2011-06-11 22:22:10 by chort
I must be the last person in the world reading The Tipping Point by Malcolm Gladwell. The book is full of relatable concepts, but the one that's struck me the hardest so far is how a university professor was able to convince students to get tetanus shots.
For those unfamiliar with the story, I will summarize it. The campus health clinic was giving shots for free. A student merely had to walk in and request it. The experiment was to discover what the most effective way of convincing students to make the effort would be. The professor initially tried a few different styles of pamphlet, all with essentially the same information. Some of the pamphlets were more frightening than others. As expected, the students who had read the scary version initially reported being more inclined to get inoculated. As it turned out, only 3 percent of students actually got the shot and the version of the pamphlet they read had little to no impact.
The next time the professor conducted the experiment he included additional information in the pamphlets, specifically a map with the campus clinic marked and a readily visible schedule of when it was open. This time 28 percent of the students were inoculated.
There should be two obvious facts fairly leaping off the page at you: a) FUD doesn't have a lasting effect and b) the less work you force your potential customer to do, the more likely they are to buy.
The latter of these has been a pet peeve of mine since I got my first job in sales. It's also why I'm an avid Apple customer. This is also why Apple customers tend to buy more and more of their products, even though others deliver more features at a lower price. When it comes down to it, all the features in the world don't mean much if you have to do a lot of work in order to see any benefit.
I will give you an example which is true of almost every security vendor in the market (in fact, almost every technology vendor period). Imagine you're a sales engineer (that's the geeky person who explains all the nuts & bolts of a product to a potential customer). You work for an anti-$FOO company selling a Widget that is supposed to solve a customer's $FOO problem. Your engineering team goes off and builds this incredible platform with all these flexible tools that one can use to stop almost every variation of $FOO. The catch is when you take the Widget out of the box and turn it on, it's a blank slate. It doesn't do anything.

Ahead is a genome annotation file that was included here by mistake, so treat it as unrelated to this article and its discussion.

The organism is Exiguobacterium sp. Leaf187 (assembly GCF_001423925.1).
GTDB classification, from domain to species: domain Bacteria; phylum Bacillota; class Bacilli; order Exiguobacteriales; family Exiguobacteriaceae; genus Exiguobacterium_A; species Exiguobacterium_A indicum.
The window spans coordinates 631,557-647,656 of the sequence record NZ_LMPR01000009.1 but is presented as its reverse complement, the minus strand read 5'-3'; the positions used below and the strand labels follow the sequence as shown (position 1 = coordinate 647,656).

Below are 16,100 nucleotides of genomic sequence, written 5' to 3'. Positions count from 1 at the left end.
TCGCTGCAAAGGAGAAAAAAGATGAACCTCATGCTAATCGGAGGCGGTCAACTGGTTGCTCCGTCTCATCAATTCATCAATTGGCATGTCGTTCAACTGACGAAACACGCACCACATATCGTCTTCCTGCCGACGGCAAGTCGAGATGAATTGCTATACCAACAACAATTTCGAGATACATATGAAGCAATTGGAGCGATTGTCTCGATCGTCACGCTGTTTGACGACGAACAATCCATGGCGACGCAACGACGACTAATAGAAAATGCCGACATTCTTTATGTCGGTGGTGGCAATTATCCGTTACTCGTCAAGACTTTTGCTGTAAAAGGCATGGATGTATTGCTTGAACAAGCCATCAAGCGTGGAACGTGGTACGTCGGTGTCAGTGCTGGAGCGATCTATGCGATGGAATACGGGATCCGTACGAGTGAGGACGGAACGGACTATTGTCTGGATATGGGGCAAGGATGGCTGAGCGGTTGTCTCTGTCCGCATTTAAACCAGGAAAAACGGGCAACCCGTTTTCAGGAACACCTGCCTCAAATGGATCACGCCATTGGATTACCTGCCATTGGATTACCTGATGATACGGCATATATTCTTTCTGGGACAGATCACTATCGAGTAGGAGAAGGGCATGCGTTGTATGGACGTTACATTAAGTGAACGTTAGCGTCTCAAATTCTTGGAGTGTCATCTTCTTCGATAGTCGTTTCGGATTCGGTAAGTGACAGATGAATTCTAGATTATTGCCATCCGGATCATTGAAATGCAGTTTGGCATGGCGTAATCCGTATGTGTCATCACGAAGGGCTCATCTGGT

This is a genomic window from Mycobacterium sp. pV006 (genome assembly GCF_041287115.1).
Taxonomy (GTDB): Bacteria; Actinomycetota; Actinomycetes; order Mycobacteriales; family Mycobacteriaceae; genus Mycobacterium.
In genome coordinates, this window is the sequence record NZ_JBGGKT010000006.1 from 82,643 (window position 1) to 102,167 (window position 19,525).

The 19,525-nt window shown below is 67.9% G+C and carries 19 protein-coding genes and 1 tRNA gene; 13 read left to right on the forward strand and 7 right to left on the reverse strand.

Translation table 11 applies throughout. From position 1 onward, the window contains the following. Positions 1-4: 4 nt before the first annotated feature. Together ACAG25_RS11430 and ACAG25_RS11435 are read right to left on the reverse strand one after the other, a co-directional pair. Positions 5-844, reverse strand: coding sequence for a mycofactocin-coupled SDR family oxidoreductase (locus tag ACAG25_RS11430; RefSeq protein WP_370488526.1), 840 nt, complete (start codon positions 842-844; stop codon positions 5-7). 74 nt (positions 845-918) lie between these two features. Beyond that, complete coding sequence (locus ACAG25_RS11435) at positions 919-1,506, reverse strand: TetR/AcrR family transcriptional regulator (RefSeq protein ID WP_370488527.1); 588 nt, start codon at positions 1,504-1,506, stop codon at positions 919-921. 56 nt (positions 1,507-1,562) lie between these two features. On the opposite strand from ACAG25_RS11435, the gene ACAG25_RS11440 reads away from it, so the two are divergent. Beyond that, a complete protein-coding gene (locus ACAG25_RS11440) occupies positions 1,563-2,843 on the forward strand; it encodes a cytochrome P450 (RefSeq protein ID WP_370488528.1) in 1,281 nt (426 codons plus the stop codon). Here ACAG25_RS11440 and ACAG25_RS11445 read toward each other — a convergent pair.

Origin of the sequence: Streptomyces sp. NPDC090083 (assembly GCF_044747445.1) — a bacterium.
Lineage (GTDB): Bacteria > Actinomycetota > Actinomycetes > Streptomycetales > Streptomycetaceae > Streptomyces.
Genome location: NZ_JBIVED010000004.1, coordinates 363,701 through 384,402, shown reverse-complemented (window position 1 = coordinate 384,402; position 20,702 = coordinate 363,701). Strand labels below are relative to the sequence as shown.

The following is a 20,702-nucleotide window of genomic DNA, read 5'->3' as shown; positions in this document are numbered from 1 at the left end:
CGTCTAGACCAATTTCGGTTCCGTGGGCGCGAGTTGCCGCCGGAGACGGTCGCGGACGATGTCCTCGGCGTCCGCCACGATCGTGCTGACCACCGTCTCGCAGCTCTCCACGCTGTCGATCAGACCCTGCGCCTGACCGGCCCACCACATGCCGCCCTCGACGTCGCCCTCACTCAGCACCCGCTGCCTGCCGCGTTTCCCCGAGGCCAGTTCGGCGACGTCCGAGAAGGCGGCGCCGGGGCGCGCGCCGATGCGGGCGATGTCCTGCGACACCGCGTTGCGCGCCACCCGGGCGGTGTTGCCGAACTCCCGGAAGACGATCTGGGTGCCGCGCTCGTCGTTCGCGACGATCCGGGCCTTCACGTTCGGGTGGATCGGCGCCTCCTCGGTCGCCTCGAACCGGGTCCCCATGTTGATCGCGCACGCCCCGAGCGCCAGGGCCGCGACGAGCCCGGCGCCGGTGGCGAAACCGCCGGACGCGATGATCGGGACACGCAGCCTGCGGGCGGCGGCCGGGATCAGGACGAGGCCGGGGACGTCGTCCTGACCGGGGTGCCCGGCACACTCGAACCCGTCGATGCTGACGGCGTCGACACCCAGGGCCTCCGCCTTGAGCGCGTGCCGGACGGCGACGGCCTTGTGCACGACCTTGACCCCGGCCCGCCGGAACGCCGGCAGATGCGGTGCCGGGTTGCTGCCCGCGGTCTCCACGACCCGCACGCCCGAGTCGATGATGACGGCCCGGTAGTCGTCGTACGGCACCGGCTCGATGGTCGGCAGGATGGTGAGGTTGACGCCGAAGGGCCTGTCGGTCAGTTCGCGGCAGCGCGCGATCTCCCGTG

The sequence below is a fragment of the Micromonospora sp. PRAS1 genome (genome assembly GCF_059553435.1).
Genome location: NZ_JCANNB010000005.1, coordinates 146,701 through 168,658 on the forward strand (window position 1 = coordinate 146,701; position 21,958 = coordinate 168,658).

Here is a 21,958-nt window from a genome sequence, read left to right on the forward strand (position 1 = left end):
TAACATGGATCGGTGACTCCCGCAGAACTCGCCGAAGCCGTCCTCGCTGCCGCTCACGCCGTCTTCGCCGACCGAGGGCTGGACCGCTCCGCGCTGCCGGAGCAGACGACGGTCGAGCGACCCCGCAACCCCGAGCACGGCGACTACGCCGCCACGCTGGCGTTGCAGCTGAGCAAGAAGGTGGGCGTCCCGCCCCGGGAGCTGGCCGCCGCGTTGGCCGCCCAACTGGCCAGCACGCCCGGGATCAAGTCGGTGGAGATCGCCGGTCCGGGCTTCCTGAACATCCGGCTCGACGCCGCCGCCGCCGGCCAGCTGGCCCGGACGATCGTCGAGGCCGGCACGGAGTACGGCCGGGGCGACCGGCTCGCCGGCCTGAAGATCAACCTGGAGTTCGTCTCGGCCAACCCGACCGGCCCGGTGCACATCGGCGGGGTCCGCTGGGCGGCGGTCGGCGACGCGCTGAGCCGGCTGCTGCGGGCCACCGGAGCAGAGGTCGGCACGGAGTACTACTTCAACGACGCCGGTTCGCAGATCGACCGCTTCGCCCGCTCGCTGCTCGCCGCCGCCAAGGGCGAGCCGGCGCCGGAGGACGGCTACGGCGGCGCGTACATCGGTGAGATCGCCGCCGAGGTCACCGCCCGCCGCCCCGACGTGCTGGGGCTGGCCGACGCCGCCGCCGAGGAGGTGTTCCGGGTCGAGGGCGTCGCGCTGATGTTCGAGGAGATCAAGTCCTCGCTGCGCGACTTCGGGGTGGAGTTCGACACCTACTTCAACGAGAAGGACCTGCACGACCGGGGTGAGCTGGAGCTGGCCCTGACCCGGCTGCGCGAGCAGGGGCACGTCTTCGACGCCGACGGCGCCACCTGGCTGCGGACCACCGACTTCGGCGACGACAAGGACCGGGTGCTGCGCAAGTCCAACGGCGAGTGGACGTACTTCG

The customer is expected to create all the anti-$FOO rules, because naturally the customer knows what kind of $FOO is most relevant to them. Most companies won't buy a product sight-unseen. They want to try it out in their environment first to make sure it could actually solve their problem. As a good sales engineer, you realize you're wonderful Widget isn't going to look very compelling, so you spend a few hours configuring it with common rules that nearly every customer wants. The Widget gets through the proof of concept and you end up getting the sale. You do this the next day at a different company, the next day at a different company, and so on.
After a while you get tired of setting up the same damn rules every time and you put in a product enhancement request to just have those rules in the product by default. The product manager agrees it's a good idea and puts it on the roadmap for a release two years out. With every release a few features have to get cut due to being behind schedule, so you keep spending hours each week writing the same rules and eventually, 4 years from when you asked, the product actually ships with the common sense rules it should have had all along. In the mean time 3 more features have been released "just to get them out there" that don't have helpful default settings, so you start the same cycle all over again.
This might sound like it's only a problem for the sales engineer, but it's really a problem for the whole company. Only a certain percentage of your sales engineers will spend the effort to setup those rules, so you'll be missing out on potential customers due to the combine shortcomings of your product and sales teams. It gets worse. Although the initial rules might have taken your Widget through the proof of concept, the customer isn't going to put any more effort into configuring it. As you add new features, they'll go unused. Eventually your customer will have a really severe $BAR problem and go looking for a product that solves it, even though your product added anti-$BAR features two versions ago. Because you don't have any useful default anti-$BAR settings, your product will be discarded and you'll loose renewal revenue. Not only that, but the customer is unlikely to buy your future products because they'll remember your company creates shelfware.
Now let's think about how long it would have taken to research and implement sane default rules. Maybe a week or two per release? Were the two weeks shaved off your release cycle really worth losing the continued business of the customers that your good sales teams won, and the missed business that your poorer sales teams could have had with a more compelling product?
It's not only vendors selling products that fall victims to this. Nearly every open-source project I've ever had the displeasure of downloading code from does the same thing. Everyone is so obsessed with the "good enough" culture of "just get the features out there" that no one ever spends the small additional effort to make their products usable. Most of the time it wouldn't take much extra effort, maybe 10% more, in order to have a product that makes it easy for users to solve their problems. Instead, we all think it's sufficient to tell a customer they have a problem and our product can solve it and leave it up to them to figure out how.
Stop telling people tetanus is really scary and start giving them the damn map and clinic hours.
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